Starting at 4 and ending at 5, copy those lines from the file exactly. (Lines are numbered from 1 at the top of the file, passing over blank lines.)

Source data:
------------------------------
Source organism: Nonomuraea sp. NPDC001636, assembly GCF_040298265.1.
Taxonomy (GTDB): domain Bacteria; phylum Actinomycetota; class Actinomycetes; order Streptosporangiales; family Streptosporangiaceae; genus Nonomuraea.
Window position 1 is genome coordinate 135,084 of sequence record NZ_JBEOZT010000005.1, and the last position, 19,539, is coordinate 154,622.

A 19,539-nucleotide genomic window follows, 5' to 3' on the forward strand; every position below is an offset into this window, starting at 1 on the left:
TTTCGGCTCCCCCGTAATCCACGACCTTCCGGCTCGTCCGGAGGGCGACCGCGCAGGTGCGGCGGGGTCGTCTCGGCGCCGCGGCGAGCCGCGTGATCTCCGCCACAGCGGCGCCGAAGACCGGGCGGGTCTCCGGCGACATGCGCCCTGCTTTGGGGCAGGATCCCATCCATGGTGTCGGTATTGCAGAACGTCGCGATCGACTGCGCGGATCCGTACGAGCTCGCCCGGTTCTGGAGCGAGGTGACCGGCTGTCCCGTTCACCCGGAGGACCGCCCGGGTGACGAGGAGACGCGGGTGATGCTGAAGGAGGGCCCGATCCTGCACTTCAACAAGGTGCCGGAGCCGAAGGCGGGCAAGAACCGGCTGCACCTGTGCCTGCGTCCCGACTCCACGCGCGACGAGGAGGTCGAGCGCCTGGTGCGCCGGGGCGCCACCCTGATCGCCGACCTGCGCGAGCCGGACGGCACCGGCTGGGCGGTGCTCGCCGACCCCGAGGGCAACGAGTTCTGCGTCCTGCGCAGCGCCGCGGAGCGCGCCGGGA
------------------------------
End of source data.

A 19,539-nucleotide genomic window follows, 5' to 3' on the forward strand; every position below is an offset into this window, starting at 1 on the left:
TTTCGGCTCCCCCGTAATCCACGACCTTCCGGCTCGTCCGGAGGGCGACCGCGCAGGTGCGGCGGGGTCGTCTCGGCGCCGCGGCGAGCCGCGTGATCTCCGCCACAGCGGCGCCGAAGACCGGGCGGGTCTCCGGCGACATGCGCCCTGCTTTGGGGCAGGATCCCATCCATGGTGTCGGTATTGCAGAACGTCGCGATCGACTGCGCGGATCCGTACGAGCTCGCCCGGTTCTGGAGCGAGGTGACCGGCTGTCCCGTTCACCCGGAGGACCGCCCGGGTGACGAGGAGACGCGGGTGATGCTGAAGGAGGGCCCGATCCTGCACTTCAACAAGGTGCCGGAGCCGAAGGCGGGCAAGAACCGGCTGCACCTGTGCCTGCGTCCCGACTCCACGCGCGACGAGGAGGTCGAGCGCCTGGTGCGCCGGGGCGCCACCCTGATCGCCGACCTGCGCGAGCCGGACGGCACCGGCTGGGCGGTGCTCGCCGACCCCGAGGGCAACGAGTTCTGCGTCCTGCGCAGCGCCGCGGAGCGCGCCGGGA